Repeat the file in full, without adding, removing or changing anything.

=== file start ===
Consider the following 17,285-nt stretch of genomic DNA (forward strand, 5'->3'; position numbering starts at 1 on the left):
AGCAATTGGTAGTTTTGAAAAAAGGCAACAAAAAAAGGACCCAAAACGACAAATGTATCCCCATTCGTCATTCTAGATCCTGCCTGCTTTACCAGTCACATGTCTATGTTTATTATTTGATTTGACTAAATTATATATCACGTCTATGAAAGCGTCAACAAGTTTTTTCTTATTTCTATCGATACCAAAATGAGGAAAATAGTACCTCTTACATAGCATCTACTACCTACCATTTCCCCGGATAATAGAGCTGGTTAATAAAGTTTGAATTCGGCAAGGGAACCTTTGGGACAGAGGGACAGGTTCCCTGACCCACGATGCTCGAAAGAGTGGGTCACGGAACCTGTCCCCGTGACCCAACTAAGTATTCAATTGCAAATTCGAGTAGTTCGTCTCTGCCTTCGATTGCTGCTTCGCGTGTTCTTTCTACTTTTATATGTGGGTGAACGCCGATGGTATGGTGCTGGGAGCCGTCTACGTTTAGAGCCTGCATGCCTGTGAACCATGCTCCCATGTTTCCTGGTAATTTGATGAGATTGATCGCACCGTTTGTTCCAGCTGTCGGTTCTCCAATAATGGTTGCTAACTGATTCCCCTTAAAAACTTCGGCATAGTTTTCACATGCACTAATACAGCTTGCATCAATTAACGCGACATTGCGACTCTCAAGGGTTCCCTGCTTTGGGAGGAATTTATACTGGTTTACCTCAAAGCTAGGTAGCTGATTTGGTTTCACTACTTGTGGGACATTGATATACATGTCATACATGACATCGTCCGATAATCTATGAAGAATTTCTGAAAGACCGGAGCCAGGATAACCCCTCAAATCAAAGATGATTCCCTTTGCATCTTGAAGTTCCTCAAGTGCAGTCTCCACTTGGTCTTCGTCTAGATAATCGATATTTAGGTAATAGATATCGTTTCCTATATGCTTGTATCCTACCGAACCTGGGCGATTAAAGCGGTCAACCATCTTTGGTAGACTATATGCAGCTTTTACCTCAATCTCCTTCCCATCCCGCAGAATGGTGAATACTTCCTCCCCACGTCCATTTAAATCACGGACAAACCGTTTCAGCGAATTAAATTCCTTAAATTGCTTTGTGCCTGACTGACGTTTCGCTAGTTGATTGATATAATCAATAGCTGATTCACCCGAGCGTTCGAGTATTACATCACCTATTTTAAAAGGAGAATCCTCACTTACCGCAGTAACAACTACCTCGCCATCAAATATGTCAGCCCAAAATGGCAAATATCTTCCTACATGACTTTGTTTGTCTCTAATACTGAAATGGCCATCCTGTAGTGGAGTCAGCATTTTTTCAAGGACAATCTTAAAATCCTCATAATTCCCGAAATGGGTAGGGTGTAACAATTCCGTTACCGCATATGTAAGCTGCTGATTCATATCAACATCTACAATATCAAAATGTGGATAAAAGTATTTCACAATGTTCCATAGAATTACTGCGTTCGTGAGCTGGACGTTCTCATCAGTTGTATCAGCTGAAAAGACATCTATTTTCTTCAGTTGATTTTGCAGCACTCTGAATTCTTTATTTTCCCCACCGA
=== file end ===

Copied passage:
Consider the following 17,285-nt stretch of genomic DNA (forward strand, 5'->3'; position numbering starts at 1 on the left):
AGCAATTGGTAGTTTTGAAAAAAGGCAACAAAAAAAGGACCCAAAACGACAAATGTATCCCCATTCGTCATTCTAGATCCTGCCTGCTTTACCAGTCACATGTCTATGTTTATTATTTGATTTGACTAAATTATATATCACGTCTATGAAAGCGTCAACAAGTTTTTTCTTATTTCTATCGATACCAAAATGAGGAAAATAGTACCTCTTACATAGCATCTACTACCTACCATTTCCCCGGATAATAGAGCTGGTTAATAAAGTTTGAATTCGGCAAGGGAACCTTTGGGACAGAGGGACAGGTTCCCTGACCCACGATGCTCGAAAGAGTGGGTCACGGAACCTGTCCCCGTGACCCAACTAAGTATTCAATTGCAAATTCGAGTAGTTCGTCTCTGCCTTCGATTGCTGCTTCGCGTGTTCTTTCTACTTTTATATGTGGGTGAACGCCGATGGTATGGTGCTGGGAGCCGTCTACGTTTAGAGCCTGCATGCCTGTGAACCATGCTCCCATGTTTCCTGGTAATTTGATGAGATTGATCGCACCGTTTGTTCCAGCTGTCGGTTCTCCAATAATGGTTGCTAACTGATTCCCCTTAAAAACTTCGGCATAGTTTTCACATGCACTAATACAGCTTGCATCAATTAACGCGACATTGCGACTCTCAAGGGTTCCCTGCTTTGGGAGGAATTTATACTGGTTTACCTCAAAGCTAGGTAGCTGATTTGGTTTCACTACTTGTGGGACATTGATATACATGTCATACATGACATCGTCCGATAATCTATGAAGAATTTCTGAAAGACCGGAGCCAGGATAACCCCTCAAATCAAAGATGATTCCCTTTGCATCTTGAAGTTCCTCAAGTGCAGTCTCCACTTGGTCTTCGTCTAGATAATCGATATTTAGGTAATAGATATCGTTTCCTATATGCTTGTATCCTACCGAACCTGGGCGATTAAAGCGGTCAACCATCTTTGGTAGACTATATGCAGCTTTTACCTCAATCTCCTTCCCATCCCGCAGAATGGTGAATACTTCCTCCCCACGTCCATTTAAATCACGGACAAACCGTTTCAGCGAATTAAATTCCTTAAATTGCTTTGTGCCTGACTGACGTTTCGCTAGTTGATTGATATAATCAATAGCTGATTCACCCGAGCGTTCGAGTATTACATCACCTATTTTAAAAGGAGAATCCTCACTTACCGCAGTAACAACTACCTCGCCATCAAATATGTCAGCCCAAAATGGCAAATATCTTCCTACATGACTTTGTTTGTCTCTAATACTGAAATGGCCATCCTGTAGTGGAGTCAGCATTTTTTCAAGGACAATCTTAAAATCCTCATAATTCCCGAAATGGGTAGGGTGTAACAATTCCGTTACCGCATATGTAAGCTGCTGATTCATATCAACATCTACAATATCAAAATGTGGATAAAAGTATTTCACAATGTTCCATAGAATTACTGCGTTCGTGAGCTGGACGTTCTCATCAGTTGTATCAGCTGAAAAGACATCTATTTTCTTCAGTTGATTTTGCAGCACTCTGAATTCTTTATTTTCCCCACCGA